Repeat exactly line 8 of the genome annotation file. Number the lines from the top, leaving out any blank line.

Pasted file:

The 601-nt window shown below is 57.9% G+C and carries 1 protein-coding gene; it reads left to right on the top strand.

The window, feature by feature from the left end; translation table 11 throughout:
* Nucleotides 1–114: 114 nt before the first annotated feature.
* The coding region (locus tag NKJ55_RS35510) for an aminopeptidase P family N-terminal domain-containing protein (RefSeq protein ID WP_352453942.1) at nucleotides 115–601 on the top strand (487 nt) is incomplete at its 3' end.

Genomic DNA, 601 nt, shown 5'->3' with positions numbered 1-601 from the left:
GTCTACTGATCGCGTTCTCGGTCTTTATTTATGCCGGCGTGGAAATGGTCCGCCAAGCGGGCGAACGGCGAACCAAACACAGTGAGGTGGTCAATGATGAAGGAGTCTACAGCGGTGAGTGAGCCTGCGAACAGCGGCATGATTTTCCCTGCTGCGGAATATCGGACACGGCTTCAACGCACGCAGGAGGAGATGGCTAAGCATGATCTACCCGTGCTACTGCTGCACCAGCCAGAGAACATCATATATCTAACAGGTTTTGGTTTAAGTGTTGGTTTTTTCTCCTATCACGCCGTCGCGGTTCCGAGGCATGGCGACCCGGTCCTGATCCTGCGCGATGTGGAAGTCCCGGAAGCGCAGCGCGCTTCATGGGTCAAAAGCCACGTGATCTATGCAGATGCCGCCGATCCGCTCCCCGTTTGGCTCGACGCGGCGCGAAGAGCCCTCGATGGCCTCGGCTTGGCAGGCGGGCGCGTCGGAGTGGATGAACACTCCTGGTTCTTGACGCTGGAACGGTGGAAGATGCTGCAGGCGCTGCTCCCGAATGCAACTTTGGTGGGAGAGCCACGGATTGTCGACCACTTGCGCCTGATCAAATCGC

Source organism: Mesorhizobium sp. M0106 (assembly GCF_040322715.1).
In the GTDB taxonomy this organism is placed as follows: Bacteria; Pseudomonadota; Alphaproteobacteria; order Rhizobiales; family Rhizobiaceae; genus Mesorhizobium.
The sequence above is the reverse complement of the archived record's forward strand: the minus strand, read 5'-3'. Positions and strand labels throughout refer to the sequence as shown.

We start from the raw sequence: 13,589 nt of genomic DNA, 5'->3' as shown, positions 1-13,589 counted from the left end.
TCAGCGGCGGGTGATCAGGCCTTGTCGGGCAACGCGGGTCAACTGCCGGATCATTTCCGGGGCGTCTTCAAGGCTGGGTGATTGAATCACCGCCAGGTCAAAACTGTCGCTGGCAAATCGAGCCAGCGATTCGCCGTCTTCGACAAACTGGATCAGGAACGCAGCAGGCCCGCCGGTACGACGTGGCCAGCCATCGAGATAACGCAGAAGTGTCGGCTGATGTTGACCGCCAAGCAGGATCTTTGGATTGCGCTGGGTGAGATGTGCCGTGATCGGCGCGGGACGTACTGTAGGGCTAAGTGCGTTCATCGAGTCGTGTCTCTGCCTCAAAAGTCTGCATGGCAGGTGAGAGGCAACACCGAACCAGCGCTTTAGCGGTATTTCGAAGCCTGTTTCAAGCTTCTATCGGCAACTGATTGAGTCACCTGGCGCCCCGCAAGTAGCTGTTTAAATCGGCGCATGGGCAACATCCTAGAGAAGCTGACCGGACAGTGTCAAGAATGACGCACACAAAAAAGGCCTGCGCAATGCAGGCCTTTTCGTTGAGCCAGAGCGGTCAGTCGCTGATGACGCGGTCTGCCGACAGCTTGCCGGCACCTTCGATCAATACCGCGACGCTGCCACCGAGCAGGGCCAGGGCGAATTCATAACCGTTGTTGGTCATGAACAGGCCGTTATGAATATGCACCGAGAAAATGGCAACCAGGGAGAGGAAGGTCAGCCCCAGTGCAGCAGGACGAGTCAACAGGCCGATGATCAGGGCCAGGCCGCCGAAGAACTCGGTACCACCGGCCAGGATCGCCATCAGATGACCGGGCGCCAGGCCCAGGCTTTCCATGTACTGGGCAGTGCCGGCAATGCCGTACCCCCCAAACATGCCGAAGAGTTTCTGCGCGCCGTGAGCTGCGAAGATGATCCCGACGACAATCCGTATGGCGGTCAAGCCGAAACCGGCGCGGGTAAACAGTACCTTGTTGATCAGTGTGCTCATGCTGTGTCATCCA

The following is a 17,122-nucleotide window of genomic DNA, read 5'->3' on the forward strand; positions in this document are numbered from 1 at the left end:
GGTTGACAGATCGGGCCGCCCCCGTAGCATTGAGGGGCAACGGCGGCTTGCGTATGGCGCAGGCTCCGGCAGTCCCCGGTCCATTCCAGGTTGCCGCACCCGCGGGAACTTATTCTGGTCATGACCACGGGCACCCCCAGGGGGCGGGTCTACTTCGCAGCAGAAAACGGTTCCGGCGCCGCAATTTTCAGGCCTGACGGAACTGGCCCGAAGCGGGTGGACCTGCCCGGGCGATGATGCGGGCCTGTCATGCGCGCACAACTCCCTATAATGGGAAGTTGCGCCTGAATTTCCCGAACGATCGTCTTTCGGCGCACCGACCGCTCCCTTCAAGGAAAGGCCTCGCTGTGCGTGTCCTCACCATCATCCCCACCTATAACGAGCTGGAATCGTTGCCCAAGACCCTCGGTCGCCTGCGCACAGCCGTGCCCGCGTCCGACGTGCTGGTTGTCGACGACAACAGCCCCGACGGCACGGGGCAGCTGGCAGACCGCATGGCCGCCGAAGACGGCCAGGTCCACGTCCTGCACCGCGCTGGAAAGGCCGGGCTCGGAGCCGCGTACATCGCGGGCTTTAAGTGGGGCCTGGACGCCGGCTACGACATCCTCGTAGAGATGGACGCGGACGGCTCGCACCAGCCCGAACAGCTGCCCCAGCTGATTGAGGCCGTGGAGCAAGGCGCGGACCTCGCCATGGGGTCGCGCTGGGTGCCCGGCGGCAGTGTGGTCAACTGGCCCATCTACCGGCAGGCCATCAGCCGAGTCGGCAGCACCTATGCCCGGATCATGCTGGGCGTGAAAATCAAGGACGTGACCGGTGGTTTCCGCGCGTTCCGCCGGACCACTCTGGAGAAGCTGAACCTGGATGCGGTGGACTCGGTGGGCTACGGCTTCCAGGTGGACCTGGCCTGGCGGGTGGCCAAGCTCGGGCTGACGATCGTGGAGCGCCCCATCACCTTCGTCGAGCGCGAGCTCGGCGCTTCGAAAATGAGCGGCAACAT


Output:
In the GTDB taxonomy this organism is placed as follows: Bacteria; Pseudomonadota; Alphaproteobacteria; order Rhizobiales; family Rhizobiaceae; genus Mesorhizobium.